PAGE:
There is no evidence so far that vaccines are reducing infections from the fast-spreading variant.
The Supreme Court held in Jacobson v. Massachusetts (1905) that the right to refuse medical treatment could be overcome when society needs to curb the spread of a contagious epidemic. At Friday’s oral argument, all the justices acknowledged that the federal mandates rest on this rationale. But mandating a vaccine to stop the spread of a disease requires evidence that the vaccines will prevent infection or transmission (rather than efficacy against severe outcomes like hospitalization or death). As the World Health Organization puts it, “if mandatory vaccination is considered necessary to interrupt transmission chains and prevent harm to others, there should be sufficient evidence that the vaccine is efficacious in preventing serious infection and/or transmission.” For Omicron, there is as yet no such evidence.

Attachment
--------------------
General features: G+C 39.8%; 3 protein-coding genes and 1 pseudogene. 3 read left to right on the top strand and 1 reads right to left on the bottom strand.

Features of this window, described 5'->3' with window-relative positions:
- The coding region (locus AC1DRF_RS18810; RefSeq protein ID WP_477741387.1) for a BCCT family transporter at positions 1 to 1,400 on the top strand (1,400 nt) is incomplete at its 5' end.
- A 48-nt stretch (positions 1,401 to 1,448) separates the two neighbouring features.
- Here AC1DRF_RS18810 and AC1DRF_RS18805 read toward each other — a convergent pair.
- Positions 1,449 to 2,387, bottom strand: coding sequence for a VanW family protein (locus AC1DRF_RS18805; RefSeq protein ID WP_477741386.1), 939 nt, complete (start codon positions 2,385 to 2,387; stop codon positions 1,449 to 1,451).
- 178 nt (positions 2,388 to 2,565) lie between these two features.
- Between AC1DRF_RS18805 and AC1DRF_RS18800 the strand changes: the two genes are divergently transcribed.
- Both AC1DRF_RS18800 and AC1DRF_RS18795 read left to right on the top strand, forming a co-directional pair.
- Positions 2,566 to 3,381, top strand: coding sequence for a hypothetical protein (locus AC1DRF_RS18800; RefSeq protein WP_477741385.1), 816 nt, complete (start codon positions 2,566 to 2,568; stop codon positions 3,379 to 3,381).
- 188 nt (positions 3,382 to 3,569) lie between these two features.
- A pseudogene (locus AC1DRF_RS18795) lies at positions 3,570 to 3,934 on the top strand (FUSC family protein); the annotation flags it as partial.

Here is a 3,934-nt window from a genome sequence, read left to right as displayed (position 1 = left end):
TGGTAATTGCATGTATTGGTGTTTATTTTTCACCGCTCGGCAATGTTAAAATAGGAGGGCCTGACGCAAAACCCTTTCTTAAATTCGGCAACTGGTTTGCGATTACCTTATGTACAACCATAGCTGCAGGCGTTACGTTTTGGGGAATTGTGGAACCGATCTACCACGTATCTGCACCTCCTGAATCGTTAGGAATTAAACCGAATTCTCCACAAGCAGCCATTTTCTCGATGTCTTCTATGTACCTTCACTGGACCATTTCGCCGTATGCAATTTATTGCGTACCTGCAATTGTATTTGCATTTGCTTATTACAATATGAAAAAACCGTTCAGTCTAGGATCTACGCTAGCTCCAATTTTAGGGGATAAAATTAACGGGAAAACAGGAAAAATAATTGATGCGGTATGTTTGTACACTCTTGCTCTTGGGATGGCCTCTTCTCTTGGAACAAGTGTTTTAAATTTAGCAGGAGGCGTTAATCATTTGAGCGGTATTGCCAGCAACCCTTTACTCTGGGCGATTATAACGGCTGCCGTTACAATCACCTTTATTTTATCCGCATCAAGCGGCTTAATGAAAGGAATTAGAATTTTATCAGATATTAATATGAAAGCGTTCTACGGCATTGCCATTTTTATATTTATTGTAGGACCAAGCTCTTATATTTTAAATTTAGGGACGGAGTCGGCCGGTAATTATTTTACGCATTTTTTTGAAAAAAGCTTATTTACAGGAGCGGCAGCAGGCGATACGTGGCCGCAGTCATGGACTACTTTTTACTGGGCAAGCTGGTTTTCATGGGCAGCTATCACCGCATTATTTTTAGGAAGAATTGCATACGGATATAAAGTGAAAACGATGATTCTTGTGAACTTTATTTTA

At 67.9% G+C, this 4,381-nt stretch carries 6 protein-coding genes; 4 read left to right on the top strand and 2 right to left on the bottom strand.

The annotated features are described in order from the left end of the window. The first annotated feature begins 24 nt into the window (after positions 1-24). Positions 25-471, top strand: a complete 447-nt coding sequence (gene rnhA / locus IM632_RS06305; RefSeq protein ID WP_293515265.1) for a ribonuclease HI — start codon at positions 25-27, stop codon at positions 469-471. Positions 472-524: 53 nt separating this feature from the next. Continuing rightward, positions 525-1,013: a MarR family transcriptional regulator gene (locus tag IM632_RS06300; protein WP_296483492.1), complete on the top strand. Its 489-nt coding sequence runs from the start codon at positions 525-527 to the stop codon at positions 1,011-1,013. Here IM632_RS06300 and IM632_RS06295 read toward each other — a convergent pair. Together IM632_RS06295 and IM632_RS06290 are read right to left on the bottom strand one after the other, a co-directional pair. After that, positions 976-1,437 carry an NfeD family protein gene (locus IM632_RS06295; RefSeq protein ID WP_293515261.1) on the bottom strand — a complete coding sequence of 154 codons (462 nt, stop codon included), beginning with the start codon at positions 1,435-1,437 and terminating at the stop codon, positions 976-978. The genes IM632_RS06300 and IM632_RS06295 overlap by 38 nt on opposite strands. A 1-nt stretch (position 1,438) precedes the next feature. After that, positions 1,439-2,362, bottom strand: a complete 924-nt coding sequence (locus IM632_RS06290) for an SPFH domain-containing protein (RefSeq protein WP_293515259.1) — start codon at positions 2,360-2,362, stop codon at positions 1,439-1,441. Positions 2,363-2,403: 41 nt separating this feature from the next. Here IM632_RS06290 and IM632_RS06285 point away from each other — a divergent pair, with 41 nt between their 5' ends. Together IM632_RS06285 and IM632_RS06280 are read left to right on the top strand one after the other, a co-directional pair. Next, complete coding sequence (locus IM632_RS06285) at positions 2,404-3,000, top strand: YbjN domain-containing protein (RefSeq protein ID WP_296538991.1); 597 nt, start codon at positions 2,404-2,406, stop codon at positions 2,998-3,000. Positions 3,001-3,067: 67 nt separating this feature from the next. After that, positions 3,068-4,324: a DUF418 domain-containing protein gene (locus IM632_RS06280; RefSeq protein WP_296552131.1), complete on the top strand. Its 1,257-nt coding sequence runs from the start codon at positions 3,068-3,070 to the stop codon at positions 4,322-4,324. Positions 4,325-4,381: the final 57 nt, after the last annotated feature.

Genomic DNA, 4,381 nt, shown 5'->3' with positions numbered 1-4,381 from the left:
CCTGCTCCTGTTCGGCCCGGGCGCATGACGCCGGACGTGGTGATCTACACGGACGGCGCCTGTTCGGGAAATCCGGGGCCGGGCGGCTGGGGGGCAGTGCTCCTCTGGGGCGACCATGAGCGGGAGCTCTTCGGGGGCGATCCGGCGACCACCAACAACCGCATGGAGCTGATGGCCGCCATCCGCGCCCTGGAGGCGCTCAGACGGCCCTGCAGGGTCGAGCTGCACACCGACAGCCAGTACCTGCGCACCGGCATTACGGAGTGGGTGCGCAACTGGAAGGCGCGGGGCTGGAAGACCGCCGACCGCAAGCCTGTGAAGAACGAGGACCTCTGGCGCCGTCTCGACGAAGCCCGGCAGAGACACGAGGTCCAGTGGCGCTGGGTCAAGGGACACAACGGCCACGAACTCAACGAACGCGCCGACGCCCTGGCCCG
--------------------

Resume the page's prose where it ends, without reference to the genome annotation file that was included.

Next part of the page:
The little data we have suggest the opposite.
Dr. Montagnier was a winner of the 2008 Nobel Prize in Physiology or Medicine for discovering the human immunodeficiency virus. Mr. Rubenfeld is a constitutional scholar.